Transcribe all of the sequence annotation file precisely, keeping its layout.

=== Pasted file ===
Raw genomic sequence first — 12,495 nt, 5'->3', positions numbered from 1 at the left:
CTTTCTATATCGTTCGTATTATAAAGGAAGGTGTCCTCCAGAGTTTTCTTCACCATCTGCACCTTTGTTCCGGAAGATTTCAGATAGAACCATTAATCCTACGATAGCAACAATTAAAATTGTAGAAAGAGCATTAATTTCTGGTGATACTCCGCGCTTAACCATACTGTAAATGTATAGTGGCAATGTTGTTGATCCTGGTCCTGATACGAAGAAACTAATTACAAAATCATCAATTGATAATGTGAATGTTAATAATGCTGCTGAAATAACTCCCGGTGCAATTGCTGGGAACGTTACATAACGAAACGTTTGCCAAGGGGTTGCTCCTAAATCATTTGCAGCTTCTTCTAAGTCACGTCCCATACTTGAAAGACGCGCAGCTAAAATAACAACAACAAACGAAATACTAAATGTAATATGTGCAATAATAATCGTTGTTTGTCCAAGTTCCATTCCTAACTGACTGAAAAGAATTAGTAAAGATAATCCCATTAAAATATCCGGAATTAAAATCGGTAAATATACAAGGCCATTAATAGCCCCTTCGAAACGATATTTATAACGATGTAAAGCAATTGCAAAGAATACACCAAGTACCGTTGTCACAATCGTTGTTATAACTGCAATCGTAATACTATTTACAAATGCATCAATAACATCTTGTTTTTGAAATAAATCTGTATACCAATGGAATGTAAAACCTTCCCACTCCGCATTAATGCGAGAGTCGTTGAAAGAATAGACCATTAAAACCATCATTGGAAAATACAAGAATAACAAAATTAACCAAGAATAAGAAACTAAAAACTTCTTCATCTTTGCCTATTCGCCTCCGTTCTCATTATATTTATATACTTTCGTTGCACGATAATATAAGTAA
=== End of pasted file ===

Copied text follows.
Raw genomic sequence first — 12,495 nt, 5'->3', positions numbered from 1 at the left:
CTTTCTATATCGTTCGTATTATAAAGGAAGGTGTCCTCCAGAGTTTTCTTCACCATCTGCACCTTTGTTCCGGAAGATTTCAGATAGAACCATTAATCCTACGATAGCAACAATTAAAATTGTAGAAAGAGCATTAATTTCTGGTGATACTCCGCGCTTAACCATACTGTAAATGTATAGTGGCAATGTTGTTGATCCTGGTCCTGATACGAAGAAACTAATTACAAAATCATCAATTGATAATGTGAATGTTAATAATGCTGCTGAAATAACTCCCGGTGCAATTGCTGGGAACGTTACATAACGAAACGTTTGCCAAGGGGTTGCTCCTAAATCATTTGCAGCTTCTTCTAAGTCACGTCCCATACTTGAAAGACGCGCAGCTAAAATAACAACAACAAACGAAATACTAAATGTAATATGTGCAATAATAATCGTTGTTTGTCCAAGTTCCATTCCTAACTGACTGAAAAGAATTAGTAAAGATAATCCCATTAAAATATCCGGAATTAAAATCGGTAAATATACAAGGCCATTAATAGCCCCTTCGAAACGATATTTATAACGATGTAAAGCAATTGCAAAGAATACACCAAGTACCGTTGTCACAATCGTTGTTATAACTGCAATCGTAATACTATTTACAAATGCATCAATAACATCTTGTTTTTGAAATAAATCTGTATACCAATGGAATGTAAAACCTTCCCACTCCGCATTAATGCGAGAGTCGTTGAAAGAATAGACCATTAAAACCATCATTGGAAAATACAAGAATAACAAAATTAACCAAGAATAAGAAACTAAAAACTTCTTCATCTTTGCCTATTCGCCTCCGTTCTCATTATATTTATATACTTTCGTTGCACGATAATATAAGTAA